This book was very disappointing. Usually I have no trouble retaining interest in a Terry Pratchett/Discworld novel, but this one I had to force myself to finish.

I think my problem with it is that it's too literal. What I love about Pratchett's writing most of the time is how he manages to mock things scathingly while at the same time making wonderful (and more general) loving comments about humanity. By following such a narrow path as he did in this book (with the straight on Hollywood/Holy Wo
Moving Pictures is the first in the so-called "Industrial Revolution" line of discworld novels. It was published in 1990, the same year as Eric, and is a wonderful satire on Hollywood and the film industry.
Main characters in this story are Victor Tugelbend, who devised a very intelligent system to fail exams at Unseen University "good enough" not to be thrown out, and Theda 'Ginger' Withel, who just wants to be herself, as big as possible. They are both drawn away from their day-to-day lives by
Wiebke (1book1review)
This is another perfect example of how Pratchett uses the discworld to question our own world and the things we do.

Moving pictures is all about the introduction of movies to the discworld and how it entrances everyone and changes peoples perception of their selves and the influence the new technoogy and media has on society.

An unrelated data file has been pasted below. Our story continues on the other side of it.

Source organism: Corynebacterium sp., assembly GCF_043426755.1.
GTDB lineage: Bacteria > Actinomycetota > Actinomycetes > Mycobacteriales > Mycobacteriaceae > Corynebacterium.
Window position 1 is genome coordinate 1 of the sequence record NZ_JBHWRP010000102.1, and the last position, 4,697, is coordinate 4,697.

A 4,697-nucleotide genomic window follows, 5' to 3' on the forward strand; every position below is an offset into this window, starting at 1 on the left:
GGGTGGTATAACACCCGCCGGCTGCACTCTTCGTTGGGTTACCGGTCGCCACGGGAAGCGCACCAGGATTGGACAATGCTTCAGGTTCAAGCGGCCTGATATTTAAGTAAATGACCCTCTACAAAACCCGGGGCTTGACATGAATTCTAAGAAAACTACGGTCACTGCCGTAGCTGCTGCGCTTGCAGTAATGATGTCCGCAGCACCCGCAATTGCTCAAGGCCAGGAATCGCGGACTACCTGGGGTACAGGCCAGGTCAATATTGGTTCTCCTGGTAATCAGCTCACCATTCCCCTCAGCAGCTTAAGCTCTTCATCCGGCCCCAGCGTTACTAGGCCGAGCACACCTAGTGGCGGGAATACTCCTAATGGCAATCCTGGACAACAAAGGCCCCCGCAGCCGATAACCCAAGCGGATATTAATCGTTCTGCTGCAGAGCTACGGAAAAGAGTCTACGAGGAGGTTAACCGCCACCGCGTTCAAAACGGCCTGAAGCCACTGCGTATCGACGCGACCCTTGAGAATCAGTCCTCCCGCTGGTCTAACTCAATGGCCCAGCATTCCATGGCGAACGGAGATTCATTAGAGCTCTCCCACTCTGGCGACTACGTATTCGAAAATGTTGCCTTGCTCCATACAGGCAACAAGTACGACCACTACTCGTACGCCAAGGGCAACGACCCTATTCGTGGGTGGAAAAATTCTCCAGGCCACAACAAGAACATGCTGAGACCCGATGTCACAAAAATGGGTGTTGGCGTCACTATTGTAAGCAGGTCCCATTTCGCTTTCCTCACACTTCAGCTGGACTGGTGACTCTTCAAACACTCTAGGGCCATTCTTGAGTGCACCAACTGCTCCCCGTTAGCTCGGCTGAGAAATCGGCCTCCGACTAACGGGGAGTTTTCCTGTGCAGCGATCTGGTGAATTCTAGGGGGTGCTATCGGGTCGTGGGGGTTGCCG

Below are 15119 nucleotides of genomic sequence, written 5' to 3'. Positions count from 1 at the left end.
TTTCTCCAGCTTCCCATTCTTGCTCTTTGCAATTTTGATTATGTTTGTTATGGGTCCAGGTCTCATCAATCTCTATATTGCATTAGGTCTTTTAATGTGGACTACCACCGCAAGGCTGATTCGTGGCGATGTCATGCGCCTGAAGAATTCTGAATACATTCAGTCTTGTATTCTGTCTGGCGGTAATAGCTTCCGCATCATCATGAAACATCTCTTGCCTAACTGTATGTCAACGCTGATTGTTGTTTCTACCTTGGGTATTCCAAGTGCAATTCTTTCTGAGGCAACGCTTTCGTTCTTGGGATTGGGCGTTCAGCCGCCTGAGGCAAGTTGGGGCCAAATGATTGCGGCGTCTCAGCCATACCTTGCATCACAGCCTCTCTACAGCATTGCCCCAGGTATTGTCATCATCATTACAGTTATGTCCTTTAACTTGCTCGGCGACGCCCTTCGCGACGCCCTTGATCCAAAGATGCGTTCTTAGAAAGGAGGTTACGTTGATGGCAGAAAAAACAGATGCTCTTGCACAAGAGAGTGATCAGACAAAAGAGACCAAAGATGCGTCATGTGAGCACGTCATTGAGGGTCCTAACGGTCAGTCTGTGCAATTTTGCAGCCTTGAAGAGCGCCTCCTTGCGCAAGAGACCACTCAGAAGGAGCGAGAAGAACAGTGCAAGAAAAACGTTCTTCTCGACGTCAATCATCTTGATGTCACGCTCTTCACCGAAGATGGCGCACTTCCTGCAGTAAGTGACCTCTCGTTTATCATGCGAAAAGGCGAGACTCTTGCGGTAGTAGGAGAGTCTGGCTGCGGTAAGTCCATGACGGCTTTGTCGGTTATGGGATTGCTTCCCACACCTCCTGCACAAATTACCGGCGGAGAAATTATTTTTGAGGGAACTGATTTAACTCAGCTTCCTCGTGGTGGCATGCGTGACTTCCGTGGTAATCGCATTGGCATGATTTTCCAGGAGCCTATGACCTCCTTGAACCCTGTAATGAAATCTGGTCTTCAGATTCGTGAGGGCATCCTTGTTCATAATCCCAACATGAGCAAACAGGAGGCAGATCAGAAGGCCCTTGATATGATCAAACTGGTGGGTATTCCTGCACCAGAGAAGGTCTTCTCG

Of course it wouldn't be a discworld novel if Holy Wood (the area the moving pictures are home to) didn't have its own agenda and ideas for the world.

I highly recommend this
Moving Pictures by Terry Pratchett is the first of his Diskworld novels to make me go "Meh..." The idea is that an evil spirit breaks lose and starts putting ideas in people's heads that give birth to the creation of motion pictures, or "clicks" on the Disk. It's got enough good lines, jokes, and parodies to make it entertaining, but the whole Hollywood lampoon seems so out of place on the Diskworld that I found it really distracting and jarring. Indeed, Pratchett seems to anticipate this reacti ...more
Synopsis from Google Books:

Discworld's pesky alchemists are up to their old tricks again. This time, they've discovered how to get gold from silver -- the silver screen that is. Hearing the siren call of Holy Wood is one Victor Tugelbend, a would-be wizard turned extra. He can't sing, he can't dance, but he can handle a sword (sort of), and now he wants to be a star. So does Theda Withel, an ambitious ingénue from a little town (where else?) you've probably never heard of.